Poster Topical Area: Vitamins and Minerals

Location: Hall D

Poster Board Number: 465

E03-06 - Effect of Vitamin D Supplementation During Pregnancy on Blood Pressure

Sunday, Jun 10
8:00 AM – 6:00 PM

Objectives: To examine the effect of vitamin D supplementation during pregnancy on blood pressure across gestation.

We examined longitudinal blood pressure (BP) measurements within the Maternal Vitamin D for Infant Growth trial, a randomized controlled trial of maternal vitamin D supplementation in Dhaka, Bangladesh. Women (n=1300) were enrolled at 17-24 weeks gestation and randomized to 1 of 5 vitamin D supplementation groups: placebo, 4200 IU/week, 16800 IU/week, 28000 IU/week during pregnancy and placebo from 0-6 months postpartum, or 28000 IU/week during pregnancy and 0-6 months postpartum. BP was measured using an automated digital blood pressure monitor. Two measurements were taken at least one minute apart and a third reading was taken if systolic BP (SBP) or diastolic BP (DBP) measurements differed by >10 mmHg. BP was measured at enrollment, 24 weeks, 30 weeks and weekly from 36 weeks gestation until delivery. Gestational hypertension was defined as SBP ≥140 mmHg or DBP ≥90 mmHg at any point after enrollment. Mixed effect models were used to analyze treatment effect of vitamin D on SBP or DBP across gestation; logistic regression was used to assess relative odds of gestational hypertension.

Results: Among 1194 women with complete blood pressure data, the mean (SD) SBP and DBP were 98.7 (9.4) mmHg and 61.9 (7.1) mmHg at baseline; 104 (11) mmHg and 68.1 (9.1) mmHg from after enrollment until delivery. The prevalence of gestational hypertension was 5.2%. The highest dose of vitamin D increased both SBP 1.28 mmHg [95% CI (0.1, 2.3)] and DBP 1.10 mmHg [95% CI (0.1, 2.0) compared to placebo. There was no effect of vitamin D on BP across gestation for the low [SBP 1.09 (-0.1, 2.3) and DBP 0.58 (-0.4, 1.6)] and mid [SBP 0.21 (-1.0, 1.4) and DBP 0.03 (-1.0, to 1.0)] doses compared to placebo. Vitamin D did not impact the odds of gestational hypertension.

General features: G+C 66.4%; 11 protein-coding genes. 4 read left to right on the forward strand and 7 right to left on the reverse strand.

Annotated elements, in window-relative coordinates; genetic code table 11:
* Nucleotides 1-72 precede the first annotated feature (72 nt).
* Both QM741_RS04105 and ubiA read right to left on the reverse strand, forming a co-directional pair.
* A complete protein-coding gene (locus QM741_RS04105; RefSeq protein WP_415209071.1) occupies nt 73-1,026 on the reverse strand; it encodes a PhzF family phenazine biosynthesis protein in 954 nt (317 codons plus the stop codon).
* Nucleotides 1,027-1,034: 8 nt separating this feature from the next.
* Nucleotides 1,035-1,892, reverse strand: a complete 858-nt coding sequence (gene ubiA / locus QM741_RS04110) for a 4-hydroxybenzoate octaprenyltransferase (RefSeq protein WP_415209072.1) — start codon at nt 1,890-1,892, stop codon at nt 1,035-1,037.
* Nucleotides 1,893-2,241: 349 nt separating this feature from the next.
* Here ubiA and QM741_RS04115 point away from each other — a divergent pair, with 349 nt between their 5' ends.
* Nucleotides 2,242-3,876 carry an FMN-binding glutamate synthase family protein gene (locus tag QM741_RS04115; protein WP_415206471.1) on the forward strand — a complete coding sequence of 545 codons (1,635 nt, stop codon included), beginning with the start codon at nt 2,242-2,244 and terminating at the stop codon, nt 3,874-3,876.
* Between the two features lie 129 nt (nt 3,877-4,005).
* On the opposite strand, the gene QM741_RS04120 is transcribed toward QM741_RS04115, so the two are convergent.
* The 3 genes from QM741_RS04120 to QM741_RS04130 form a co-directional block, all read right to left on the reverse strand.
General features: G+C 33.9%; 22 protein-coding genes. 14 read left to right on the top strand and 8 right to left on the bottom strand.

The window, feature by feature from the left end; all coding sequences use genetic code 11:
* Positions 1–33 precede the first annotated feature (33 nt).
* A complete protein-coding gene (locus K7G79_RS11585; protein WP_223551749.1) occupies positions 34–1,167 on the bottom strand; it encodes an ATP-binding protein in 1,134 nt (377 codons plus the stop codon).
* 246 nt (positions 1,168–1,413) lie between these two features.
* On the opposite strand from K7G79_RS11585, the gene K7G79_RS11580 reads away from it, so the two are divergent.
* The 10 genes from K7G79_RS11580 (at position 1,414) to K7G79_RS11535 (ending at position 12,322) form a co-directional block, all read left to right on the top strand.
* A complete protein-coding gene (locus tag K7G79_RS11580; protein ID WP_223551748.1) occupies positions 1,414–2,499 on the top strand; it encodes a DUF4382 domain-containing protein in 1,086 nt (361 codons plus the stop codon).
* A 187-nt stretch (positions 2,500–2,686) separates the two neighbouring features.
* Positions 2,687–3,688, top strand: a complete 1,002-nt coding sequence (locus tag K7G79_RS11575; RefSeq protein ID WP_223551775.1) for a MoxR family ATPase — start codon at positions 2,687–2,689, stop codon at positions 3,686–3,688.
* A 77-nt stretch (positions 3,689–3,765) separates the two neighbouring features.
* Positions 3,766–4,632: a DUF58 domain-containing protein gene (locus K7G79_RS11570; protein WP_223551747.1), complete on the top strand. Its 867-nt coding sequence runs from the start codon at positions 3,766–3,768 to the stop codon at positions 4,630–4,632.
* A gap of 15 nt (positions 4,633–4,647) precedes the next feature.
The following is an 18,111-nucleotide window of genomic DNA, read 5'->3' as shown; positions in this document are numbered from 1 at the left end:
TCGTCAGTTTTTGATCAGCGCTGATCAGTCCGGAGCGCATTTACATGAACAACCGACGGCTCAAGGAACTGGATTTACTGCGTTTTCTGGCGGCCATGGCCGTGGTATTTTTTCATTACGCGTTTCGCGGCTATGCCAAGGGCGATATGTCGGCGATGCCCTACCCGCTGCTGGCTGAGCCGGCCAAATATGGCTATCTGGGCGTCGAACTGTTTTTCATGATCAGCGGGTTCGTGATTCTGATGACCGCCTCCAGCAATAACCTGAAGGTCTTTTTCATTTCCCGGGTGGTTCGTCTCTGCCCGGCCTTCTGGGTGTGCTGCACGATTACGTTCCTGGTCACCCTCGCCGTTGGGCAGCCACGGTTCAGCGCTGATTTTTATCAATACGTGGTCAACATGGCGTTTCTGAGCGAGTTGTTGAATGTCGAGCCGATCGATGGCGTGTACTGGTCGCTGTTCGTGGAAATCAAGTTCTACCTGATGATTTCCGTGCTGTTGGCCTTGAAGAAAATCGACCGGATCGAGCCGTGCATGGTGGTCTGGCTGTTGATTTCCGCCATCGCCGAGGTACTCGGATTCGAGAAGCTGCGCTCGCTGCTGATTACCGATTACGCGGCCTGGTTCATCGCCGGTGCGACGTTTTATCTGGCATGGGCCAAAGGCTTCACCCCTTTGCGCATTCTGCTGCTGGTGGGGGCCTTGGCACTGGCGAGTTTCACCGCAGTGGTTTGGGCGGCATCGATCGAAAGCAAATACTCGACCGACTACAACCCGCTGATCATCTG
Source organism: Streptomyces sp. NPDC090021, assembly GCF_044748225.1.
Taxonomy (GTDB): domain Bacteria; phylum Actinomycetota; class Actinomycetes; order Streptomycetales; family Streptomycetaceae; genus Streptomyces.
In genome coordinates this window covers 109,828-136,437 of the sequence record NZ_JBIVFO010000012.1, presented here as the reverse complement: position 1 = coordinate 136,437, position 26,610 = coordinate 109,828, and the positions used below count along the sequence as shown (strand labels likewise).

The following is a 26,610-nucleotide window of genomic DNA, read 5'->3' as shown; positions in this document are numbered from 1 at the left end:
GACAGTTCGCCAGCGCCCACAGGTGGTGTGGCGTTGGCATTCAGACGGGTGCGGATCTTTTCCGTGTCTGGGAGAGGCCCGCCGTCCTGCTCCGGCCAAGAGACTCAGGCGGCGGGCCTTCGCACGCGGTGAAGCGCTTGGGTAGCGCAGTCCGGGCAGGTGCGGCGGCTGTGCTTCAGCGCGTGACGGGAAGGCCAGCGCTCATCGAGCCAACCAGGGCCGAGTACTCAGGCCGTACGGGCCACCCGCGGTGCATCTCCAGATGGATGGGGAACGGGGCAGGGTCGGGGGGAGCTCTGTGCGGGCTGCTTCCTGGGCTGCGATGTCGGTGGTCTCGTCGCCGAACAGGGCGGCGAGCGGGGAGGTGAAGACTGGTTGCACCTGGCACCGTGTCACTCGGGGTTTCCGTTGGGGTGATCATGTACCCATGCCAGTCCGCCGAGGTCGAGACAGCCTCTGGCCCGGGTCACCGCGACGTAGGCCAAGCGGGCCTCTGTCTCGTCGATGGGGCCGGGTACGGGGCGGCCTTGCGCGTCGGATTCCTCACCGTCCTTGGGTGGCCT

Conclusions: In a population of women with low vitamin D status and relatively low BP, vitamin D supplementation at the tolerable upper intake level in pregnancy, but not lower doses, resulted in an increase in BP across gestation while not increasing risk of gestational hypertension. These findings do not support a beneficial role of vitamin D in reducing risk of hypertensive disorders of pregnancy.

Funding Source: Bill and Melinda Gates Foundation

CoAuthors: Jill Korsiak, M.Sc. – Centre for Global Child Health, Hospital for Sick Children, Toronto, Canada; Department of Pediatrics, University of Toronto, Toronto, Canada ; Kellie Murphy, M.D. – Department of Obstetrics and Gynecology, Mt. Sinai Hospital, Toronto, Canada ; Abdullah Al Mahmud, MSS, MMSc. – Nutrition and Clinical Services Division, icddr,b, Dhaka, Bangladesh; Daniel Roth, M.D., Ph.D. – Centre for Global Child Health, Hospital for Sick Children, Toronto, Canada; Department of Pediatrics, University of Toronto, Toronto, Canada ; Alison Gernand, Ph.D. – Department of Nutritional Sciences, The Pennsylvania State University, University Park, PA

Anita Subramanian

Graduate Student
The Pennsylvania State University
University Park, Pennsylvania